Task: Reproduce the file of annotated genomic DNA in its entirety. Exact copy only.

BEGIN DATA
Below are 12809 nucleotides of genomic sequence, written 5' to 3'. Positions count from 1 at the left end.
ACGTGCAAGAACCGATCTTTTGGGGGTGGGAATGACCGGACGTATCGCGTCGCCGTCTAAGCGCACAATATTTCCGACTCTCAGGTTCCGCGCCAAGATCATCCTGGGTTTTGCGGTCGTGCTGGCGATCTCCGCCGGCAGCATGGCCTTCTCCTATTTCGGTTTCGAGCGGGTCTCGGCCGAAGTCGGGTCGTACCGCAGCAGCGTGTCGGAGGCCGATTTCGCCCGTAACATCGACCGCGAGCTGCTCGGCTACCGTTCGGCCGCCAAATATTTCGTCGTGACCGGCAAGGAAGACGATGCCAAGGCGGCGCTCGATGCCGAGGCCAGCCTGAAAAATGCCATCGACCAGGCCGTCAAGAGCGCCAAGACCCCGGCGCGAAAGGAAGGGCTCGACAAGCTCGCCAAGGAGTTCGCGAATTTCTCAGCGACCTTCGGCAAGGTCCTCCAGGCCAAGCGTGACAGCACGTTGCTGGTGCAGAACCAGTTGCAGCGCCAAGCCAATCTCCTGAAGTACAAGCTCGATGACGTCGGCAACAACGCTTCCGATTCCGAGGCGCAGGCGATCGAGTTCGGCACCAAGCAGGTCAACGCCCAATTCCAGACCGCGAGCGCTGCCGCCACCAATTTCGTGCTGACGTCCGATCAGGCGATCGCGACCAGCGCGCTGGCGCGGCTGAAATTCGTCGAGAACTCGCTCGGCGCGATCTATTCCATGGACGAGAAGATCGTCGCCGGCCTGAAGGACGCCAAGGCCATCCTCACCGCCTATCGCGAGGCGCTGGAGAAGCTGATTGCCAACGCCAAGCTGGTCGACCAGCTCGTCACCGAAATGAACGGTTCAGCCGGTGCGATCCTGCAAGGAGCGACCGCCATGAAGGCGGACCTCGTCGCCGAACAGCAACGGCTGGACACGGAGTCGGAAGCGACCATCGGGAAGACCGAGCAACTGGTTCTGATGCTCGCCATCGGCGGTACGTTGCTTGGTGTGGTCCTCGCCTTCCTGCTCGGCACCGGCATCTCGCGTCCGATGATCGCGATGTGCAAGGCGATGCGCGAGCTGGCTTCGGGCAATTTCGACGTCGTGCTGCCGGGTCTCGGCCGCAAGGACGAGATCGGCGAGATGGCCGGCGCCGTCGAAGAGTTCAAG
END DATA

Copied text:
Below are 12809 nucleotides of genomic sequence, written 5' to 3'. Positions count from 1 at the left end.
ACGTGCAAGAACCGATCTTTTGGGGGTGGGAATGACCGGACGTATCGCGTCGCCGTCTAAGCGCACAATATTTCCGACTCTCAGGTTCCGCGCCAAGATCATCCTGGGTTTTGCGGTCGTGCTGGCGATCTCCGCCGGCAGCATGGCCTTCTCCTATTTCGGTTTCGAGCGGGTCTCGGCCGAAGTCGGGTCGTACCGCAGCAGCGTGTCGGAGGCCGATTTCGCCCGTAACATCGACCGCGAGCTGCTCGGCTACCGTTCGGCCGCCAAATATTTCGTCGTGACCGGCAAGGAAGACGATGCCAAGGCGGCGCTCGATGCCGAGGCCAGCCTGAAAAATGCCATCGACCAGGCCGTCAAGAGCGCCAAGACCCCGGCGCGAAAGGAAGGGCTCGACAAGCTCGCCAAGGAGTTCGCGAATTTCTCAGCGACCTTCGGCAAGGTCCTCCAGGCCAAGCGTGACAGCACGTTGCTGGTGCAGAACCAGTTGCAGCGCCAAGCCAATCTCCTGAAGTACAAGCTCGATGACGTCGGCAACAACGCTTCCGATTCCGAGGCGCAGGCGATCGAGTTCGGCACCAAGCAGGTCAACGCCCAATTCCAGACCGCGAGCGCTGCCGCCACCAATTTCGTGCTGACGTCCGATCAGGCGATCGCGACCAGCGCGCTGGCGCGGCTGAAATTCGTCGAGAACTCGCTCGGCGCGATCTATTCCATGGACGAGAAGATCGTCGCCGGCCTGAAGGACGCCAAGGCCATCCTCACCGCCTATCGCGAGGCGCTGGAGAAGCTGATTGCCAACGCCAAGCTGGTCGACCAGCTCGTCACCGAAATGAACGGTTCAGCCGGTGCGATCCTGCAAGGAGCGACCGCCATGAAGGCGGACCTCGTCGCCGAACAGCAACGGCTGGACACGGAGTCGGAAGCGACCATCGGGAAGACCGAGCAACTGGTTCTGATGCTCGCCATCGGCGGTACGTTGCTTGGTGTGGTCCTCGCCTTCCTGCTCGGCACCGGCATCTCGCGTCCGATGATCGCGATGTGCAAGGCGATGCGCGAGCTGGCTTCGGGCAATTTCGACGTCGTGCTGCCGGGTCTCGGCCGCAAGGACGAGATCGGCGAGATGGCCGGCGCCGTCGAAGAGTTCAAG